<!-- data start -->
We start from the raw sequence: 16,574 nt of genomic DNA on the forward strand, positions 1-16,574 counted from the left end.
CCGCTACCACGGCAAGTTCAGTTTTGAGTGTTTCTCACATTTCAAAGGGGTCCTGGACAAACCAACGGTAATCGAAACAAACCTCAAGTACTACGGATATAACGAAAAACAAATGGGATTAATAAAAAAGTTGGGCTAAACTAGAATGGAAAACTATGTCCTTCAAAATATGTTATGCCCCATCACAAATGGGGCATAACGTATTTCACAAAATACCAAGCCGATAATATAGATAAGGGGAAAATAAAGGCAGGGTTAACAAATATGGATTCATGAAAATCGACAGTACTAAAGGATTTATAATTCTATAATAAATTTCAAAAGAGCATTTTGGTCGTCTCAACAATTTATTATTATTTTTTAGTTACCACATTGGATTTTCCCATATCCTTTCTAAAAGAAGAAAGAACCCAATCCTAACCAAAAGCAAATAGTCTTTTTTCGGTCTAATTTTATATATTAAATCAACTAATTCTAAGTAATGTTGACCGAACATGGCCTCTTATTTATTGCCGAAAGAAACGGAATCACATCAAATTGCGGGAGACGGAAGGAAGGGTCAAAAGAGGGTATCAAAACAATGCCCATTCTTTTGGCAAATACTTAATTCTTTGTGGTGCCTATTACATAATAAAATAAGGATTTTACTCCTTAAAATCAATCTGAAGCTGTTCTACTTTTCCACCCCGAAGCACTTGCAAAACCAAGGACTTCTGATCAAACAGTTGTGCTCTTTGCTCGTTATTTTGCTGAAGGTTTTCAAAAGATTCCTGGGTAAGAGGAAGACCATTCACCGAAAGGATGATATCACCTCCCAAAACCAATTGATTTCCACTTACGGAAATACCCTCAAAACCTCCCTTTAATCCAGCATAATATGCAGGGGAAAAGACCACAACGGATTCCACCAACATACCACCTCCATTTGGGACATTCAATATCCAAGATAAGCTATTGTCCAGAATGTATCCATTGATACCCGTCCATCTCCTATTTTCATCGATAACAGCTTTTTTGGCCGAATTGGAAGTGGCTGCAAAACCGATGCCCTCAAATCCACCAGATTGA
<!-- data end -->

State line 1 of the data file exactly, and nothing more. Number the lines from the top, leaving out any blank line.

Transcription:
We start from the raw sequence: 16,574 nt of genomic DNA on the forward strand, positions 1-16,574 counted from the left end.